Posted by: Kathy Temean | June 12, 2019

Writers and Illustrtators Opportunity: Cricket Media Call for Submissions

Cricket Media produces literary magazines for children of various ages – Babybug (for ages 6 months to 3 years), Ladybug (ages 3 to 6), Spider (ages 6 to 9), and Cricket (ages 9 to 14). See the magazines call for submissions below and the details of what they are looking for..

DEADLINE: 1 July 2019
LENGTH: Varies
THEY PAY: Up to $0.25/word for fiction, $3/line for poetry

BABYBUG, a look-and-listen magazine, presents simple poems, stories, nonfiction, and activities that reflect the natural playfulness and curiosity of babies and toddlers. When reviewing submissions, the editors look for manuscripts that please the ear and beg to be read again, as well as those that capture a baby’s ongoing discoveries in a few simple, concrete sentences.

We are particularly interested in manuscripts that explore simple concepts, encourage very young children’s imaginative play, and provide opportunities for adult readers and babies to interact. We welcome work that reflects diverse family cultures and traditions.

Call for Submissions: So Silly

Deadline: July 1, 2019

Babybug (for babies and toddlers) seeks your silliest stories, poems, action rhymes, and fingerplays. We welcome pieces about funny games and goofy situations as well as nonsense rhymes and wordplay that elicits little ones’ laughter. We’re looking for rhythmic writing that babies and toddlers will want to hear again and again. Please keep manuscripts short—poems can be up to eight lines and stories up to six sentences.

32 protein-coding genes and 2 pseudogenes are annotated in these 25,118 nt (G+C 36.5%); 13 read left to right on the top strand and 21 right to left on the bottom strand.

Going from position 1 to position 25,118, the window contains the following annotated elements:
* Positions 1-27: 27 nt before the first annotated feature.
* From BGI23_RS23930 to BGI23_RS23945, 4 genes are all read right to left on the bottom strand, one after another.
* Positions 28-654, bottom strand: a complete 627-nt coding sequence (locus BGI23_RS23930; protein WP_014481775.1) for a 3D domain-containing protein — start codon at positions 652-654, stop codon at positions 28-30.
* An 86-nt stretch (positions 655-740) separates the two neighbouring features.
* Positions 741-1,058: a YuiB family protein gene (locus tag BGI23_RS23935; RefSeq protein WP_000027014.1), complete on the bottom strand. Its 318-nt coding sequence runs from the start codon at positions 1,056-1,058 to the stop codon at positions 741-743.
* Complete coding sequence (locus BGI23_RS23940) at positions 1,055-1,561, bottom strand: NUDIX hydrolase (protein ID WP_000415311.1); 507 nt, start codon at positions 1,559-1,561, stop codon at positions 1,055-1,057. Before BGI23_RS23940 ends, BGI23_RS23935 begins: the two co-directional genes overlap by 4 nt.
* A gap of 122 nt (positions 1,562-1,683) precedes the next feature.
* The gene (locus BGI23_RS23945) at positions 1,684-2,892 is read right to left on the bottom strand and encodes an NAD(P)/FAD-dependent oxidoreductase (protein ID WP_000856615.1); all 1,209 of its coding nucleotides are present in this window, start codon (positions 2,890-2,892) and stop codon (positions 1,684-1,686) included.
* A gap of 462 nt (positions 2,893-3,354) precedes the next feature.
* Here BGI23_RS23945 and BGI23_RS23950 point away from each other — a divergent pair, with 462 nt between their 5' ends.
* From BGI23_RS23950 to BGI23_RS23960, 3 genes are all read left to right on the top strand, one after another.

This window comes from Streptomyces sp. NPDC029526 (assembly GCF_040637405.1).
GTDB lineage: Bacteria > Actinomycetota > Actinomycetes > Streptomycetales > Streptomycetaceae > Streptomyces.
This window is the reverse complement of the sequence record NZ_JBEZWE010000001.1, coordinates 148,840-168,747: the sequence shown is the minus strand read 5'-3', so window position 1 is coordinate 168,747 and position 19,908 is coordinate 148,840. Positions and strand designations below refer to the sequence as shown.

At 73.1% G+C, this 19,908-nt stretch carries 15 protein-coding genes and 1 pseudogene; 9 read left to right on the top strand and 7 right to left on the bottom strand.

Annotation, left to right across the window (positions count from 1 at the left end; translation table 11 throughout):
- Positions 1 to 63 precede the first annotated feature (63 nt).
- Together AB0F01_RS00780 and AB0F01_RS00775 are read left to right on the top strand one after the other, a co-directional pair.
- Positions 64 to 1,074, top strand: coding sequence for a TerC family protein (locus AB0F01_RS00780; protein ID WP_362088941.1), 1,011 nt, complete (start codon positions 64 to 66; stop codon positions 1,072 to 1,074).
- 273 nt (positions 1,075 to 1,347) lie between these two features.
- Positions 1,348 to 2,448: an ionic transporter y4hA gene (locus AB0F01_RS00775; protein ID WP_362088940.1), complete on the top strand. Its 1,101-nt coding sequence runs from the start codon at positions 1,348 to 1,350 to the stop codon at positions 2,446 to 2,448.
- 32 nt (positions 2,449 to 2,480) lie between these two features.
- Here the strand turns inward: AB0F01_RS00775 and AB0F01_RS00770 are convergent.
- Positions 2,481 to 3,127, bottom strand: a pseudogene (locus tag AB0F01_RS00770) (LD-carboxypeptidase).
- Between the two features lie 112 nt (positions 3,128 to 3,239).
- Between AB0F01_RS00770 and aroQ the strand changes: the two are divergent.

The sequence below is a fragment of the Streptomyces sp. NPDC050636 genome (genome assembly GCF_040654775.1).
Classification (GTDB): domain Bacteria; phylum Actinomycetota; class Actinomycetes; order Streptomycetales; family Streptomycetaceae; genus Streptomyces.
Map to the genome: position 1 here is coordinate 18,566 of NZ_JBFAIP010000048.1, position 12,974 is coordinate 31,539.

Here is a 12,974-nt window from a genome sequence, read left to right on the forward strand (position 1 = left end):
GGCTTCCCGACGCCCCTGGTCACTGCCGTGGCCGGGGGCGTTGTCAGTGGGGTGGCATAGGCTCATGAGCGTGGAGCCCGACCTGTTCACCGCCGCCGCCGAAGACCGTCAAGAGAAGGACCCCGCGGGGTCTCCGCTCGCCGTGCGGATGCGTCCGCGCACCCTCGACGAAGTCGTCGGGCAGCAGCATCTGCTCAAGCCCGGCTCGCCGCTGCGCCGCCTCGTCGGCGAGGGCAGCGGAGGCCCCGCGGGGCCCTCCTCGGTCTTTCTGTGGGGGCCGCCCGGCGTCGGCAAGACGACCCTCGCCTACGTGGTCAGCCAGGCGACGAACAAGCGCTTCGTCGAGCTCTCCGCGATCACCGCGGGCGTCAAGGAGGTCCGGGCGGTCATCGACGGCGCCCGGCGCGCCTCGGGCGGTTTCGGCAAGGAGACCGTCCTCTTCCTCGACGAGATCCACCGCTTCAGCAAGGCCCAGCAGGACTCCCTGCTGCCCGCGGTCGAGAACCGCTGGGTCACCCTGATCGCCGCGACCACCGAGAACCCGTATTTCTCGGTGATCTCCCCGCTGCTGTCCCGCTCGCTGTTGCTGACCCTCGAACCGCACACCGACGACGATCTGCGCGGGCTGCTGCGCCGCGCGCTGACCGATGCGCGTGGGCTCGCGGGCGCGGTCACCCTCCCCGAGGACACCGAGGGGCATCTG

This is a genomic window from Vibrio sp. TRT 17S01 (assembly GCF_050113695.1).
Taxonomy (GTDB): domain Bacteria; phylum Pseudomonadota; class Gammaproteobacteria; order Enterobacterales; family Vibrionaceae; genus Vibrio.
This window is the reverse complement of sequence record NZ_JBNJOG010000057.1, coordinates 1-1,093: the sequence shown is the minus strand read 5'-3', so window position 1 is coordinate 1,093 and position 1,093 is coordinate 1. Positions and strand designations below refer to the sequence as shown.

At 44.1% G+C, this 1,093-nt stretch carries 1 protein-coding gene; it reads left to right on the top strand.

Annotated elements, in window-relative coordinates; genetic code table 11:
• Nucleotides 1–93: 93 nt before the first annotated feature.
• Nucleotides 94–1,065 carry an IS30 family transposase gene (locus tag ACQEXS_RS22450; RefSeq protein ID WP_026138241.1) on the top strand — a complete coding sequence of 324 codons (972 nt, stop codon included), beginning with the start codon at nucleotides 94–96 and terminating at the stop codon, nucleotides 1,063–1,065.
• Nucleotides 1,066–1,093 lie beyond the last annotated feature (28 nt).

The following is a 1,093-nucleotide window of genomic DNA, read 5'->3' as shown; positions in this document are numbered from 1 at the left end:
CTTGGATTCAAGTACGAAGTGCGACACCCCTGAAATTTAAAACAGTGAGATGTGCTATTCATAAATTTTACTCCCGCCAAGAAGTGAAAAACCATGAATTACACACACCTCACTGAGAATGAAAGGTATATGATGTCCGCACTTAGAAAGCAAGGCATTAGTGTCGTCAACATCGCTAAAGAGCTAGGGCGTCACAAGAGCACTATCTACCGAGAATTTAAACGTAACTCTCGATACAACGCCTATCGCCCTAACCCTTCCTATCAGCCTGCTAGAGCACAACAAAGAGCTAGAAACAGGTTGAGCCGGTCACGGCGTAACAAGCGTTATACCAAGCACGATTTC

Before submitting, be sure to familiarize yourself with our magazines. (Sample copies are available for viewing at the Cricket Media Store, or you can order a current issue by calling 800-821-0115.) Issues are also available at many local libraries.

While BABYBUG does not distribute theme lists for upcoming issues, below you will find a list of some (but by no means all) topics of interest to the magazine’s editors and readers.

  • Babies’ and toddlers’ relationships with others (immediate and extended family members, caregivers, other babies and older children)
  • Relationships with animals (pets, wild creatures, imaginary animals, etc.)
  • Learning new things (rolling, crawling, standing, walking, dancing, feeding oneself, talking, joking, singing, holding/using crayons and other art materials)
  • Daily routines
  • Becoming independent and saying no
  • Imitating adults and helping with household chores
  • Young children’s observations of their surroundings (home and childcare settings, neighborhood and city life, the natural world, familiar places like libraries and stores)
  • Favorite games and toys
  • Wordplay and silly situations that babies and toddlers find funny


Rhythmic and rhyming, poems may explore a baby’s day, or they may be more whimsical.

Length: Eight-line maximum.


Although they are simple and clear, successful BABYBUG stories often end with a gentle or humorous surprise.
Length: Six-sentence maximum.

First Concepts

BABYBUG often features a “first concept,” a playful take on a simple idea. Concepts may be expressed through poems, stories, very short nonfiction, or prompts for simple activities. Please see recent issues for examples.